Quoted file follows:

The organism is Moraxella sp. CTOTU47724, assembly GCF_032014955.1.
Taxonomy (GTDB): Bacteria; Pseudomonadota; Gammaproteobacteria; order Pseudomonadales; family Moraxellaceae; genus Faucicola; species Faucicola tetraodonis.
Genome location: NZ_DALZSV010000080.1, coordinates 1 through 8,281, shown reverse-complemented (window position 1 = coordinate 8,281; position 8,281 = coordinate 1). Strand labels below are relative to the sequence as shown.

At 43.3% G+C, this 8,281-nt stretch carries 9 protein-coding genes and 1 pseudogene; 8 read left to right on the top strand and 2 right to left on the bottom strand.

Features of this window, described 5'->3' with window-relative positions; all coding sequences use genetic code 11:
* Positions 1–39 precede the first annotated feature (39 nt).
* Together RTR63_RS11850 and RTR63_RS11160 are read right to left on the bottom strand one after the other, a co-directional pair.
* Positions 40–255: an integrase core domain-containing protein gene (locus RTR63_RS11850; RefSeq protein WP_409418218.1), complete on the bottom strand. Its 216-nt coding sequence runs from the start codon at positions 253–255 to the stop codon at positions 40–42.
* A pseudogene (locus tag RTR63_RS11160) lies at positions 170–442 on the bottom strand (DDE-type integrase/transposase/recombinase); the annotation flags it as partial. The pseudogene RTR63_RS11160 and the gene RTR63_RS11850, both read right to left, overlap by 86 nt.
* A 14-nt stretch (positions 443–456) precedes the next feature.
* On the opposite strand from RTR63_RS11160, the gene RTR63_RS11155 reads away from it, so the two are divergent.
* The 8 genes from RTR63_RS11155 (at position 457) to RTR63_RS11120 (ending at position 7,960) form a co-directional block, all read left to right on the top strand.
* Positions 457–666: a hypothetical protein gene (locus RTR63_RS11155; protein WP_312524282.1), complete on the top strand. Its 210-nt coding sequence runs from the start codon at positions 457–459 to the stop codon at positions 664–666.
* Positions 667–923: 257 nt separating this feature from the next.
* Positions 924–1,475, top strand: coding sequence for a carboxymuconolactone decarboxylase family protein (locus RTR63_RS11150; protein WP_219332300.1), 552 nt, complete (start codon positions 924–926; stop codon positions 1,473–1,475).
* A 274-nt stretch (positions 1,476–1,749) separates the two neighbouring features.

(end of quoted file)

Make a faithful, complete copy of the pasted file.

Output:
The organism is Moraxella sp. CTOTU47724, assembly GCF_032014955.1.
Taxonomy (GTDB): Bacteria; Pseudomonadota; Gammaproteobacteria; order Pseudomonadales; family Moraxellaceae; genus Faucicola; species Faucicola tetraodonis.
Genome location: NZ_DALZSV010000080.1, coordinates 1 through 8,281, shown reverse-complemented (window position 1 = coordinate 8,281; position 8,281 = coordinate 1). Strand labels below are relative to the sequence as shown.

At 43.3% G+C, this 8,281-nt stretch carries 9 protein-coding genes and 1 pseudogene; 8 read left to right on the top strand and 2 right to left on the bottom strand.

Features of this window, described 5'->3' with window-relative positions; all coding sequences use genetic code 11:
* Positions 1–39 precede the first annotated feature (39 nt).
* Together RTR63_RS11850 and RTR63_RS11160 are read right to left on the bottom strand one after the other, a co-directional pair.
* Positions 40–255: an integrase core domain-containing protein gene (locus RTR63_RS11850; RefSeq protein WP_409418218.1), complete on the bottom strand. Its 216-nt coding sequence runs from the start codon at positions 253–255 to the stop codon at positions 40–42.
* A pseudogene (locus tag RTR63_RS11160) lies at positions 170–442 on the bottom strand (DDE-type integrase/transposase/recombinase); the annotation flags it as partial. The pseudogene RTR63_RS11160 and the gene RTR63_RS11850, both read right to left, overlap by 86 nt.
* A 14-nt stretch (positions 443–456) precedes the next feature.
* On the opposite strand from RTR63_RS11160, the gene RTR63_RS11155 reads away from it, so the two are divergent.
* The 8 genes from RTR63_RS11155 (at position 457) to RTR63_RS11120 (ending at position 7,960) form a co-directional block, all read left to right on the top strand.
* Positions 457–666: a hypothetical protein gene (locus RTR63_RS11155; protein WP_312524282.1), complete on the top strand. Its 210-nt coding sequence runs from the start codon at positions 457–459 to the stop codon at positions 664–666.
* Positions 667–923: 257 nt separating this feature from the next.
* Positions 924–1,475, top strand: coding sequence for a carboxymuconolactone decarboxylase family protein (locus RTR63_RS11150; protein WP_219332300.1), 552 nt, complete (start codon positions 924–926; stop codon positions 1,473–1,475).
* A 274-nt stretch (positions 1,476–1,749) separates the two neighbouring features.